Stefanella's Drive Thru

Israel, U.S., conflict, war, peace, humor, travel, romance, fashion, fun

BRAVO!! January 31, 2006

Filed under: Uncategorized — stefanella @ 12:56 pm


A few notes as we head into February, hurrah hurrah:

Yet another meeting with someone via the blog-zone…The first was with this person visiting Tel Aviv with her family. They generally live way over in the frozen hemisphere, more commonly referred to as Canada. I wrote about our get-together earlier in the month.

Today, the meeting was with a fellow Yank, New York ex-pat living half in/half out of HLC (Holy Land Central). We coffee’d, exchanged HLC lamentations and got halfway through life story spiels before having to run off to attend to our respective “other stuffs”. We shall meet again. Very nice lady with moxy and heart. I’m privileged, you know. I get to meet people from my country of origin in coffeehouses halfway around the world from the jumping off point. What a cool, cut-to-the-chase medium this blog world is.

In other news, I extend a heartfelt thanks to Tel Aviv’s municipality and HLC’s banks for making online school sign up and account access painless and bug free. Would you guys mind picking up the phone to the cable, electric, water/city tax, gas, phone, long distance, cellphone and internet access providers to clue them in about online bill pay? Hello!!! We are not rubbing sticks together anymore.

And my final soapbox derby of the day: Have you seen the latest, Johnny Depp version of Charlie and the Chocolate Factory yet? Ya gotta. Once again, I stand in awe and admiration of Tim Burton’s talents. Ma, shield your eyes and click “page down” for this next part: I understand that it’s all the rage among stoners, thanks to awesome visuals. I don’t personally partake but I did try it once. Of course, I never inhaled.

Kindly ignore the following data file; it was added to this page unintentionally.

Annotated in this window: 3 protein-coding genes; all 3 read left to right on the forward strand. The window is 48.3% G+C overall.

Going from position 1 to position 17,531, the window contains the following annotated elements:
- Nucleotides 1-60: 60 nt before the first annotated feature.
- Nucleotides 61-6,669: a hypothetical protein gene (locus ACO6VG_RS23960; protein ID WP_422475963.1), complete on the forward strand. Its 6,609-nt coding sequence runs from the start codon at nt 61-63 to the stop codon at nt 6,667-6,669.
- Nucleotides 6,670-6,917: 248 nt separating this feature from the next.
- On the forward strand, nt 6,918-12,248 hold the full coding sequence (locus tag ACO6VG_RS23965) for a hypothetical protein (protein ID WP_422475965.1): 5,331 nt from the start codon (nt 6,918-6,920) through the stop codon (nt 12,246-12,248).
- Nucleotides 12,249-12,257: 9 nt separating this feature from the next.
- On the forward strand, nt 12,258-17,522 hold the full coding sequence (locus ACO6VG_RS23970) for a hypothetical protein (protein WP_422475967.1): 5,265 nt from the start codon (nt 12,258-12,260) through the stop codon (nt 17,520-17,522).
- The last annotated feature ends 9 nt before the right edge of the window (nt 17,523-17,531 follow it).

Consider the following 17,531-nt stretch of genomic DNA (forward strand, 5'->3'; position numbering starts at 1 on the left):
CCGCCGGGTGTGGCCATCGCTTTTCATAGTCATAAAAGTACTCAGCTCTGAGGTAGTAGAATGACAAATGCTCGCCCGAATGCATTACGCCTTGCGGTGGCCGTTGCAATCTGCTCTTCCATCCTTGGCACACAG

A Pensioner’s Life, Tel Aviv January 30, 2006

Filed under: Uncategorized — stefanella @ 3:28 pm



 

Same Old Same Old January 29, 2006

Filed under: Uncategorized — stefanella @ 7:27 am


The cover story of Tel Aviv’s weekly Ha’Ir (the City) this past Friday addressed homelessness. What familiar turf, coming from San Francisco where hundreds of millions of $$’s are spent annually in an effort to stanch the floodgate. SF’s load is tremendous what with a teeming, 5000+ street-bound population (compared with Tel Aviv’s 787 last year). Incidentally, this series about SF’s problem is one of the best I’ve read.

But back to HLC (Holy Land Central).

On a personal level, I couldn’t help but notice the change since I last lived here. Particularly when recalling the ONE, homeless guy living in the park near Tel Aviv U. who we overseas students so proudly supplied with fashion magazines. Like he was really going to apply perfume to his cleavage and at pulse points in an effort to follow CosmoGirl’s hints for enhancing sexual allure.

Striking how the homeless problem bears universal qualities: mental illness, drug addiction, shelters, jails and the general consensus shared by outdoor dwellers of the shelter being a more loathed venue than the street.

Tel Aviv is no exception. According to the article’s stats, 70% of the city’s homeless are addicts, 25% are mentally ill and the other 5% are victims of unforeseen circumstances like job loss, over-extended spending, accidents leading to bankruptcy…

What surprises me is the candor with which some of the interviewees admitted to feeling claustrophobic indoors i.e. preferring a life on the streets where they needn’t abide by society’s dictates. I thought about that one: What a price to pay for freedom. Freedom or hell. Depends upon your view.